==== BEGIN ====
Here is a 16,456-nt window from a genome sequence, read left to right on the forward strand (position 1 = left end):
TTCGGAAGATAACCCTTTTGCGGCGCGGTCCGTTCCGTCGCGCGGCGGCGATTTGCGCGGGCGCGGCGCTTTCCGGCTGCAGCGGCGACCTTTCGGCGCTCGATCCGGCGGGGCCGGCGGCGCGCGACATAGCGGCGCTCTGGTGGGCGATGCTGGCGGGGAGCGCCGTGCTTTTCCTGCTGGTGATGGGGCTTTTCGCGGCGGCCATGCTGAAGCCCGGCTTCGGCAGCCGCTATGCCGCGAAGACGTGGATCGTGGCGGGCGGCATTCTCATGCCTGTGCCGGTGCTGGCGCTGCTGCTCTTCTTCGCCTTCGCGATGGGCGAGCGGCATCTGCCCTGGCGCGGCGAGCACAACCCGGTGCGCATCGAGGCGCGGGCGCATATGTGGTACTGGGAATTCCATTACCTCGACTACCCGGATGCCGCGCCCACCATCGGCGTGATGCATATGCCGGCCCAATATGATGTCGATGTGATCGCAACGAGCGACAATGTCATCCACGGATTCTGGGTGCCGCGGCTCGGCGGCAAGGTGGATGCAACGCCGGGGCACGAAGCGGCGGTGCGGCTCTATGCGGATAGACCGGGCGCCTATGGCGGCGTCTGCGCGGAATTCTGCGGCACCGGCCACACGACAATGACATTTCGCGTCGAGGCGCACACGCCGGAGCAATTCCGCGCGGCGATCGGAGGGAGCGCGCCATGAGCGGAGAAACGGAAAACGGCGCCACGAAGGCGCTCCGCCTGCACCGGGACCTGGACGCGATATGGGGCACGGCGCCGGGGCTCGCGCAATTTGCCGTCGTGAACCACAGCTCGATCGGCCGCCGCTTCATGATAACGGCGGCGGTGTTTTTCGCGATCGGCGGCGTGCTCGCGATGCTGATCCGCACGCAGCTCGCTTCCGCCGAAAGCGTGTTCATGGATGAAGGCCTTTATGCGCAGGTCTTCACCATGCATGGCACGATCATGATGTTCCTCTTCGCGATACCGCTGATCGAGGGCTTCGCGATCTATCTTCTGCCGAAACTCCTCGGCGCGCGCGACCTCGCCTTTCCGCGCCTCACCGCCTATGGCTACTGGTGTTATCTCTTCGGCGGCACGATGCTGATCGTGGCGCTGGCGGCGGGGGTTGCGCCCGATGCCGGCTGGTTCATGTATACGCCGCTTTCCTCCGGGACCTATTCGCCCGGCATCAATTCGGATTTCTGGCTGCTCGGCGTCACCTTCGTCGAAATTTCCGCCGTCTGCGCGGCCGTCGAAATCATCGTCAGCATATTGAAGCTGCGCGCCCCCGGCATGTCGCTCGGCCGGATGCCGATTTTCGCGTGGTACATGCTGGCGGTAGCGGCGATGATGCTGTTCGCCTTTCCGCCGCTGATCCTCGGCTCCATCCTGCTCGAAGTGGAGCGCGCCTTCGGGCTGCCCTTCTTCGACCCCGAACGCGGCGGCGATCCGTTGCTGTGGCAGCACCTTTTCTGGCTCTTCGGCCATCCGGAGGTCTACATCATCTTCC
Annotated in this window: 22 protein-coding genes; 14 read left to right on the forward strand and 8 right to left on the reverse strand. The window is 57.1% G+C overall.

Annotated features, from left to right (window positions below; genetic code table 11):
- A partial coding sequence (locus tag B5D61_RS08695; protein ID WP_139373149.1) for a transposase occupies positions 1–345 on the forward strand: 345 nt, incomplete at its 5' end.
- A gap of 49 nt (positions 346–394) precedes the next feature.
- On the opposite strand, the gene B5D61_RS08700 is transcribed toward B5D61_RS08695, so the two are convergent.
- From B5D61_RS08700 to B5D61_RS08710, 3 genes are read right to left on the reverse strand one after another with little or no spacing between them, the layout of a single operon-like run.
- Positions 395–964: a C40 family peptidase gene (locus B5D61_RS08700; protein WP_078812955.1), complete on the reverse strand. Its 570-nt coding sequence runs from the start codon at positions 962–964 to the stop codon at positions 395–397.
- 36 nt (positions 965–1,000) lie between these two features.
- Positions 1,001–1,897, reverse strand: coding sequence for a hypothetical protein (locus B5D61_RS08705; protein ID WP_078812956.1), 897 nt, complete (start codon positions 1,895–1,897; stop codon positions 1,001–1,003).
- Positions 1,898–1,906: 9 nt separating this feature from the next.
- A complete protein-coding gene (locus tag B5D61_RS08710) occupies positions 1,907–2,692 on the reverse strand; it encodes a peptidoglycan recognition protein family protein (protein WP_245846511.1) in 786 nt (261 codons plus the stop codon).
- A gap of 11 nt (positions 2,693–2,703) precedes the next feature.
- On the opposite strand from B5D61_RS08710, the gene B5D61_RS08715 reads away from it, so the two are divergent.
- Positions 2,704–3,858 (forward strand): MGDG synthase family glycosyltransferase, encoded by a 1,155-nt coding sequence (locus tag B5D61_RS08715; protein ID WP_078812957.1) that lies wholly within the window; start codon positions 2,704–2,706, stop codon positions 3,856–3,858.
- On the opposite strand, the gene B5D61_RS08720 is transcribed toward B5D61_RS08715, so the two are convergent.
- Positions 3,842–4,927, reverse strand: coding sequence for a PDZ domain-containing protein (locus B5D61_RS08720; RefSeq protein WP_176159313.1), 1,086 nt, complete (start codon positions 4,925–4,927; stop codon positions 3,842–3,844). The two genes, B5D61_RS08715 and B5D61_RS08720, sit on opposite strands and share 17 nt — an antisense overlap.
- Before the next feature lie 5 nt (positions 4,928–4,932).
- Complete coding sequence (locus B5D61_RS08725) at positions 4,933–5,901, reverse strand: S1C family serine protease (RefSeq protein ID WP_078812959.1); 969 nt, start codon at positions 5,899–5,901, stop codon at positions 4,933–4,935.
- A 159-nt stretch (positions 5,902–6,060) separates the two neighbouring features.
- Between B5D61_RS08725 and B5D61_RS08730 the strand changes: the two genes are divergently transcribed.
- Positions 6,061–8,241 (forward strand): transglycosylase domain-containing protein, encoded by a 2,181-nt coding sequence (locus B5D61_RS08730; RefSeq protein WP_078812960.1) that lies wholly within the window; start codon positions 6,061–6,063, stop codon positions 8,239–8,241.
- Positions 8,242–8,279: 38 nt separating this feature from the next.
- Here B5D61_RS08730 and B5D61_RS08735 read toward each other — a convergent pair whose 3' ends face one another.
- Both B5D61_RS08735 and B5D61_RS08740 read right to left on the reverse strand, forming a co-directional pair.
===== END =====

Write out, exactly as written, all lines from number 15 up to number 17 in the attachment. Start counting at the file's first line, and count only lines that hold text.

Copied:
- On the opposite strand from B5D61_RS08710, the gene B5D61_RS08715 reads away from it, so the two are divergent.
- Positions 2,704–3,858 (forward strand): MGDG synthase family glycosyltransferase, encoded by a 1,155-nt coding sequence (locus tag B5D61_RS08715; protein ID WP_078812957.1) that lies wholly within the window; start codon positions 2,704–2,706, stop codon positions 3,856–3,858.
- On the opposite strand, the gene B5D61_RS08720 is transcribed toward B5D61_RS08715, so the two are convergent.